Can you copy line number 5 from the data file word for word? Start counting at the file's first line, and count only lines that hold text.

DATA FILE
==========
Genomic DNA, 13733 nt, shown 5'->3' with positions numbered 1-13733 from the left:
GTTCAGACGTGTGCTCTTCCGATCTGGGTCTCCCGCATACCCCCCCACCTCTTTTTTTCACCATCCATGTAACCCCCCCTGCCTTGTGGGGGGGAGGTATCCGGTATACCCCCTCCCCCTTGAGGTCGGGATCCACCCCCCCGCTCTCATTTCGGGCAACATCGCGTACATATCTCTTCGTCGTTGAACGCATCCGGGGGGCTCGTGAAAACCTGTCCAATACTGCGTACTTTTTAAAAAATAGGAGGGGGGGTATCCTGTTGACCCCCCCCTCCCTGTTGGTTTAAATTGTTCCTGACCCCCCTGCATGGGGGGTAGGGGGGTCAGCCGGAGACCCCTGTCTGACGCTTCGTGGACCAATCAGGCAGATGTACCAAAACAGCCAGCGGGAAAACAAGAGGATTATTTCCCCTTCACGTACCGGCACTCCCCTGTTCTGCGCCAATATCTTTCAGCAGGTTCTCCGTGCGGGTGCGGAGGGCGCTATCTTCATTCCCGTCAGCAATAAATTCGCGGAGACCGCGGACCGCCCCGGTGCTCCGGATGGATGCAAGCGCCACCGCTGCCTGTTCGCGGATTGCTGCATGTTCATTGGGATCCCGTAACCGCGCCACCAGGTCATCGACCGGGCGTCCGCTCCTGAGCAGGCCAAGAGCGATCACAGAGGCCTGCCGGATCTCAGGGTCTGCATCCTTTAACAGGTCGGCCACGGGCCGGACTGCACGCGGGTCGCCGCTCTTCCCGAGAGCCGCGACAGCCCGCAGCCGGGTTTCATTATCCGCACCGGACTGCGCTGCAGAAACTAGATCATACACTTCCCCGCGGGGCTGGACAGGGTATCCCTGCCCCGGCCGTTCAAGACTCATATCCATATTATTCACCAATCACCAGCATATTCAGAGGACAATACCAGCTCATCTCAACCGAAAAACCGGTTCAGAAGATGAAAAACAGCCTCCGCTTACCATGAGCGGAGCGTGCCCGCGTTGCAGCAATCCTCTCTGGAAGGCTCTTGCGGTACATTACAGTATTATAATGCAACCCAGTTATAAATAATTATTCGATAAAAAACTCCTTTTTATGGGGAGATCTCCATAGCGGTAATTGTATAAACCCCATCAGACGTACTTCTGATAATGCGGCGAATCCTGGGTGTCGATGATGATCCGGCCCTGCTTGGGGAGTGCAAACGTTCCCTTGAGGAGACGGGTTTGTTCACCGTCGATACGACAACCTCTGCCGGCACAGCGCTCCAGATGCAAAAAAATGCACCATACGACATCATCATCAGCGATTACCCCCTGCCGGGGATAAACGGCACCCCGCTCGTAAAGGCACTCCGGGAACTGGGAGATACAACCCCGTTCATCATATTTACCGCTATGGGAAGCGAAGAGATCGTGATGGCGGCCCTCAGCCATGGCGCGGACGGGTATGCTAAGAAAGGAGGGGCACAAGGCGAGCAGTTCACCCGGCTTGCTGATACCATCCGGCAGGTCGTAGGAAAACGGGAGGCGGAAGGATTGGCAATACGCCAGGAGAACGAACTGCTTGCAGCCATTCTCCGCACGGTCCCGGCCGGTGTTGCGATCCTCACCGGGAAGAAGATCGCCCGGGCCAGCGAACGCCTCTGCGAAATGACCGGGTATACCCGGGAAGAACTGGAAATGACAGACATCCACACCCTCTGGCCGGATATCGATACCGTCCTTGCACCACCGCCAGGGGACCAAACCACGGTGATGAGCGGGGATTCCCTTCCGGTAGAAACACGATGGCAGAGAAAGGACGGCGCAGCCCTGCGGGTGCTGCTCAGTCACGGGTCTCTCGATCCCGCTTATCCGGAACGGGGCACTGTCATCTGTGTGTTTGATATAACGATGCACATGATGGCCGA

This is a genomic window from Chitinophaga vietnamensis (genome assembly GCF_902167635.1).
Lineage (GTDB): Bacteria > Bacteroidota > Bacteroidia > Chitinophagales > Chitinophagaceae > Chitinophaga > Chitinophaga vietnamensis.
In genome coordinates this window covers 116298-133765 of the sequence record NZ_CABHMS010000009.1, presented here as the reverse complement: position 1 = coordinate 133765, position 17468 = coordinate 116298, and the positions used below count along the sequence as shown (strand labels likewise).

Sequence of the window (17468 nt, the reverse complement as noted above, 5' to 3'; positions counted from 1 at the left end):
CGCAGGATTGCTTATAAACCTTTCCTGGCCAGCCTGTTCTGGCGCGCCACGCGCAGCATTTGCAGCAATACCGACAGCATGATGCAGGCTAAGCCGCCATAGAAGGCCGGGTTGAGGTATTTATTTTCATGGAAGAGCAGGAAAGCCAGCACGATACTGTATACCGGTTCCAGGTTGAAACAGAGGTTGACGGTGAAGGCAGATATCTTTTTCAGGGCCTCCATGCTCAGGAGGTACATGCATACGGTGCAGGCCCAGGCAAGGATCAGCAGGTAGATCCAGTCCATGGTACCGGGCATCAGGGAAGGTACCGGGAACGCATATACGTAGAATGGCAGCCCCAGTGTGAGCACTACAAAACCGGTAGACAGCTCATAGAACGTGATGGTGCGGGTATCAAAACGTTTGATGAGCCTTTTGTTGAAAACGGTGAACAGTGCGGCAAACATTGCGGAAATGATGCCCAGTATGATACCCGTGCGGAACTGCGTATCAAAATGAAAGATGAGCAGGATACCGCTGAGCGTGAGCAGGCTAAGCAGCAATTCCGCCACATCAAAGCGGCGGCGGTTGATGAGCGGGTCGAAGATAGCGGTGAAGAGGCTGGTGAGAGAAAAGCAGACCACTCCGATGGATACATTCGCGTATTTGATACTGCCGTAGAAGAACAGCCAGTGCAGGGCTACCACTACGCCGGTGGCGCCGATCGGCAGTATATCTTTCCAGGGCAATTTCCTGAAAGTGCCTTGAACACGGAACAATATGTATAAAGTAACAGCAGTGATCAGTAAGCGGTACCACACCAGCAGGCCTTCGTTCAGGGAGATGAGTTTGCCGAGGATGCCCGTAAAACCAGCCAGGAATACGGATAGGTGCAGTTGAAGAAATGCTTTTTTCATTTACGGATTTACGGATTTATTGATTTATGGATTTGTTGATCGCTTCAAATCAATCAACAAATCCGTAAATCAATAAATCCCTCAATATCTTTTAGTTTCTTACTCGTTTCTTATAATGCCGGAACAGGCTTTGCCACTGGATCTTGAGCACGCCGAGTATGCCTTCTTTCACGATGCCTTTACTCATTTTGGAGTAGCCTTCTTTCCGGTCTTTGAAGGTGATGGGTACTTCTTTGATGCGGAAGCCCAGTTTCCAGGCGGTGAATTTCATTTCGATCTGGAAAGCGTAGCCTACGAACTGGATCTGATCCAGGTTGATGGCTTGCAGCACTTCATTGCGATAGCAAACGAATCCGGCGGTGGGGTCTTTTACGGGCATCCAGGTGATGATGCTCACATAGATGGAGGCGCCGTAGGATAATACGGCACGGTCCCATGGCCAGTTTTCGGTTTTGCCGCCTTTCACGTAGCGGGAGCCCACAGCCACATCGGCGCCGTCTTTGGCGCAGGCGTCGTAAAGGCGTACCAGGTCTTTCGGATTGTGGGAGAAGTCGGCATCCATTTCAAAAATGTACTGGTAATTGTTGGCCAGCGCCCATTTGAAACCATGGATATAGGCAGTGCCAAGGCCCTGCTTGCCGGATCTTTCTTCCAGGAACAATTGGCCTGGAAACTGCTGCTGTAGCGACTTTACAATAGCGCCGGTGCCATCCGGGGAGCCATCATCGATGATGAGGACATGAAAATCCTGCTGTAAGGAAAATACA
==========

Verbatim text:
In genome coordinates this window covers 116298-133765 of the sequence record NZ_CABHMS010000009.1, presented here as the reverse complement: position 1 = coordinate 133765, position 17468 = coordinate 116298, and the positions used below count along the sequence as shown (strand labels likewise).